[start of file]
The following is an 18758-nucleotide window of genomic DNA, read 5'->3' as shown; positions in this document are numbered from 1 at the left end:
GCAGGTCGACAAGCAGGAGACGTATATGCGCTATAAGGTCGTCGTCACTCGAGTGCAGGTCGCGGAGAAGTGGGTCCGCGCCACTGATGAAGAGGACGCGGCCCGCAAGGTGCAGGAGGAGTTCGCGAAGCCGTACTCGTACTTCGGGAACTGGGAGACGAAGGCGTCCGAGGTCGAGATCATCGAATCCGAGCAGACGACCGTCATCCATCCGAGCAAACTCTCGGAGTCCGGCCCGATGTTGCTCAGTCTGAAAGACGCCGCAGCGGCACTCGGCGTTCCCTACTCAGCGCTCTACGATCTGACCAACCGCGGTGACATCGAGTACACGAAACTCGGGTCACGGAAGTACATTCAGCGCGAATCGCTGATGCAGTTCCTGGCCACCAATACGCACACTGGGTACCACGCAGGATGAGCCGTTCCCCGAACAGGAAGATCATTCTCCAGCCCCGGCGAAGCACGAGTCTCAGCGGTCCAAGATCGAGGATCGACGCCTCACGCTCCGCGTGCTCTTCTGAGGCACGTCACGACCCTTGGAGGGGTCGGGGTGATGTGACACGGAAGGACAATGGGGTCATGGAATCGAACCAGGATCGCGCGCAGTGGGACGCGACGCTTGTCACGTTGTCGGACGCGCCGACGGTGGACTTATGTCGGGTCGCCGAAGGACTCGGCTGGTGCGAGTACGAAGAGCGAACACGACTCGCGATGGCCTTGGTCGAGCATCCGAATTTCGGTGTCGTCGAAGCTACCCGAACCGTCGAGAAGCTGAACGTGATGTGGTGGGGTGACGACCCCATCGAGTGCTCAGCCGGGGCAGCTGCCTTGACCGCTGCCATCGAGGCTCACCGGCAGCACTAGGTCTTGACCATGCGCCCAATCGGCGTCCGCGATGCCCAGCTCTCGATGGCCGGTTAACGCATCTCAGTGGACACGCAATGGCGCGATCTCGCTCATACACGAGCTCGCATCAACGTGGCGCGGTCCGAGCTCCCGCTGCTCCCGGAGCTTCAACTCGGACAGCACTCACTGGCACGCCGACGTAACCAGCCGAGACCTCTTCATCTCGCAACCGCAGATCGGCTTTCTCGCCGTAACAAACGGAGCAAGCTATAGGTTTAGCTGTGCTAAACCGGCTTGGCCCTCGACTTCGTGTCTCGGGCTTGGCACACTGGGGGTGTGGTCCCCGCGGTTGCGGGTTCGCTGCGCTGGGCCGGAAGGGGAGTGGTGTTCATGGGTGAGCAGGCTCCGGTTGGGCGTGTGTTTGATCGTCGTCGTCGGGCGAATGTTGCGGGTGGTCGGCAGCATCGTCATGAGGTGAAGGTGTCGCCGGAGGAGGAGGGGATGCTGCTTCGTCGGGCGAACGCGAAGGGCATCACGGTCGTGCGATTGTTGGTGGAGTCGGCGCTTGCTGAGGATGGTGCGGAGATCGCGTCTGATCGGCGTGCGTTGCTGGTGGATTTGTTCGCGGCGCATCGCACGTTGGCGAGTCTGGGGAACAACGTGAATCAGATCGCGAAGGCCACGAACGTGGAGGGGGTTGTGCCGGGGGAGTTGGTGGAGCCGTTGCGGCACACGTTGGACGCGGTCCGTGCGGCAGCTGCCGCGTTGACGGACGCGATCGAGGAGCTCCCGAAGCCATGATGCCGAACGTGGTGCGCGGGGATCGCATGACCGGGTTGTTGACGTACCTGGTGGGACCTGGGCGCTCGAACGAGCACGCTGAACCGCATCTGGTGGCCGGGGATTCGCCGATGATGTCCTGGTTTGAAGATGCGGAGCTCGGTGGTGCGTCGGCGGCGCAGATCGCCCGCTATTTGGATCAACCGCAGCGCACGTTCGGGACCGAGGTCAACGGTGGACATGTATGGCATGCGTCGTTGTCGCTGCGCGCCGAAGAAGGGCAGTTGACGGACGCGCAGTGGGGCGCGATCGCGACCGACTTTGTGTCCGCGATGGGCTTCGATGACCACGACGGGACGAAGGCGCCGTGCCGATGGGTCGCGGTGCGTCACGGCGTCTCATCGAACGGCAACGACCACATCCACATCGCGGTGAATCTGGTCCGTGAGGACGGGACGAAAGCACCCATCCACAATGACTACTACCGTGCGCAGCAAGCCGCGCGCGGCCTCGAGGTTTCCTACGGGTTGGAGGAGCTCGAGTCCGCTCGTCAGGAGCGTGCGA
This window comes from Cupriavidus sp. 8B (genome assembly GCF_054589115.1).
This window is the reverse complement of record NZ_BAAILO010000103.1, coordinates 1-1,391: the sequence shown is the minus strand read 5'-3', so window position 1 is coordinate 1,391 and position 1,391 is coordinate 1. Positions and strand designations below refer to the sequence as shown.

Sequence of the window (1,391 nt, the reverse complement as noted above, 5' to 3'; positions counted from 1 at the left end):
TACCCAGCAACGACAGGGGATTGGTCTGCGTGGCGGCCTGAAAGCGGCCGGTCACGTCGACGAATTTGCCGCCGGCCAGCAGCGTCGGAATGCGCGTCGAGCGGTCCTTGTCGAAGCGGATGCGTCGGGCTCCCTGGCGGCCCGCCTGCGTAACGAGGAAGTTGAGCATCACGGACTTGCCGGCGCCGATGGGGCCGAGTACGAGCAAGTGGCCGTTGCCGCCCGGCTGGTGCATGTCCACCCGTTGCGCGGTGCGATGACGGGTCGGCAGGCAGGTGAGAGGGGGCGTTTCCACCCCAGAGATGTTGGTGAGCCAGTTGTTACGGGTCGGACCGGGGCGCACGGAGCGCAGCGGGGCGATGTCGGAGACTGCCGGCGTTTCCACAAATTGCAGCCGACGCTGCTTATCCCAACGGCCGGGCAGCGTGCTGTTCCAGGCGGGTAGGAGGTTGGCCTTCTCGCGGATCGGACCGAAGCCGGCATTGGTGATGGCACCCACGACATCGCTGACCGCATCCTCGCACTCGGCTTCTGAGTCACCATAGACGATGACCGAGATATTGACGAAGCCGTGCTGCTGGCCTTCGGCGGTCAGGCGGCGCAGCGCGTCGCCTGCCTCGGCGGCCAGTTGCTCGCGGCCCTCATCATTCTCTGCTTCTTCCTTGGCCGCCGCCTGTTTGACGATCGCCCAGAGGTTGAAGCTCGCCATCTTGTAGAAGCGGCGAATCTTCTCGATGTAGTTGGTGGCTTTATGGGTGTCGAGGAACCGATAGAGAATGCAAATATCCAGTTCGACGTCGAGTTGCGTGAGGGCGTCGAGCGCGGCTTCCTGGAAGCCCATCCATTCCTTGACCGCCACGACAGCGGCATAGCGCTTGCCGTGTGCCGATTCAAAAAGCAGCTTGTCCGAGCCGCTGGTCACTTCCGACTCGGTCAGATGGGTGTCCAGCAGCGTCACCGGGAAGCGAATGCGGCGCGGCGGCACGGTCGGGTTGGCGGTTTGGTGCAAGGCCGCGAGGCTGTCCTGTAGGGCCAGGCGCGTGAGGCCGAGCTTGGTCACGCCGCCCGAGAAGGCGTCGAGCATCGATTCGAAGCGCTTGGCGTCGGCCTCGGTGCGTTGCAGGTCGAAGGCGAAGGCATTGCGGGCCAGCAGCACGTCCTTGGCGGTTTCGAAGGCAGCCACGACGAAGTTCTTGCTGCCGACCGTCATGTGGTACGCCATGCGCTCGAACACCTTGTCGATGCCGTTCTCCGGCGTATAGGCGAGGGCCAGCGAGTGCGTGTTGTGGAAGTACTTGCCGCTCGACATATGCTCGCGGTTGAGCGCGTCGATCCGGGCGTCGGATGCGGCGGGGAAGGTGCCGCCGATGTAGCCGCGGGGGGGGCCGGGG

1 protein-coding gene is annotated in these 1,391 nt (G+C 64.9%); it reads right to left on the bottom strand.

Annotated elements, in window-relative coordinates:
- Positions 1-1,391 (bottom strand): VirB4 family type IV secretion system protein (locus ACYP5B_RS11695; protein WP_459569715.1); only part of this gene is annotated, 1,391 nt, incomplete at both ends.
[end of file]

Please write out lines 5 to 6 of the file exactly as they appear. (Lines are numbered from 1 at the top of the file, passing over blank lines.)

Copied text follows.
Sequence of the window (1,391 nt, the reverse complement as noted above, 5' to 3'; positions counted from 1 at the left end):
TACCCAGCAACGACAGGGGATTGGTCTGCGTGGCGGCCTGAAAGCGGCCGGTCACGTCGACGAATTTGCCGCCGGCCAGCAGCGTCGGAATGCGCGTCGAGCGGTCCTTGTCGAAGCGGATGCGTCGGGCTCCCTGGCGGCCCGCCTGCGTAACGAGGAAGTTGAGCATCACGGACTTGCCGGCGCCGATGGGGCCGAGTACGAGCAAGTGGCCGTTGCCGCCCGGCTGGTGCATGTCCACCCGTTGCGCGGTGCGATGACGGGTCGGCAGGCAGGTGAGAGGGGGCGTTTCCACCCCAGAGATGTTGGTGAGCCAGTTGTTACGGGTCGGACCGGGGCGCACGGAGCGCAGCGGGGCGATGTCGGAGACTGCCGGCGTTTCCACAAATTGCAGCCGACGCTGCTTATCCCAACGGCCGGGCAGCGTGCTGTTCCAGGCGGGTAGGAGGTTGGCCTTCTCGCGGATCGGACCGAAGCCGGCATTGGTGATGGCACCCACGACATCGCTGACCGCATCCTCGCACTCGGCTTCTGAGTCACCATAGACGATGACCGAGATATTGACGAAGCCGTGCTGCTGGCCTTCGGCGGTCAGGCGGCGCAGCGCGTCGCCTGCCTCGGCGGCCAGTTGCTCGCGGCCCTCATCATTCTCTGCTTCTTCCTTGGCCGCCGCCTGTTTGACGATCGCCCAGAGGTTGAAGCTCGCCATCTTGTAGAAGCGGCGAATCTTCTCGATGTAGTTGGTGGCTTTATGGGTGTCGAGGAACCGATAGAGAATGCAAATATCCAGTTCGACGTCGAGTTGCGTGAGGGCGTCGAGCGCGGCTTCCTGGAAGCCCATCCATTCCTTGACCGCCACGACAGCGGCATAGCGCTTGCCGTGTGCCGATTCAAAAAGCAGCTTGTCCGAGCCGCTGGTCACTTCCGACTCGGTCAGATGGGTGTCCAGCAGCGTCACCGGGAAGCGAATGCGGCGCGGCGGCACGGTCGGGTTGGCGGTTTGGTGCAAGGCCGCGAGGCTGTCCTGTAGGGCCAGGCGCGTGAGGCCGAGCTTGGTCACGCCGCCCGAGAAGGCGTCGAGCATCGATTCGAAGCGCTTGGCGTCGGCCTCGGTGCGTTGCAGGTCGAAGGCGAAGGCATTGCGGGCCAGCAGCACGTCCTTGGCGGTTTCGAAGGCAGCCACGACGAAGTTCTTGCTGCCGACCGTCATGTGGTACGCCATGCGCTCGAACACCTTGTCGATGCCGTTCTCCGGCGTATAGGCGAGGGCCAGCGAGTGCGTGTTGTGGAAGTACTTGCCGCTCGACATATGCTCGCGGTTGAGCGCGTCGATCCGGGCGTCGGATGCGGCGGGGAAGGTGCCGCCGATGTAGCCGCGGGGGGGGCCGGGG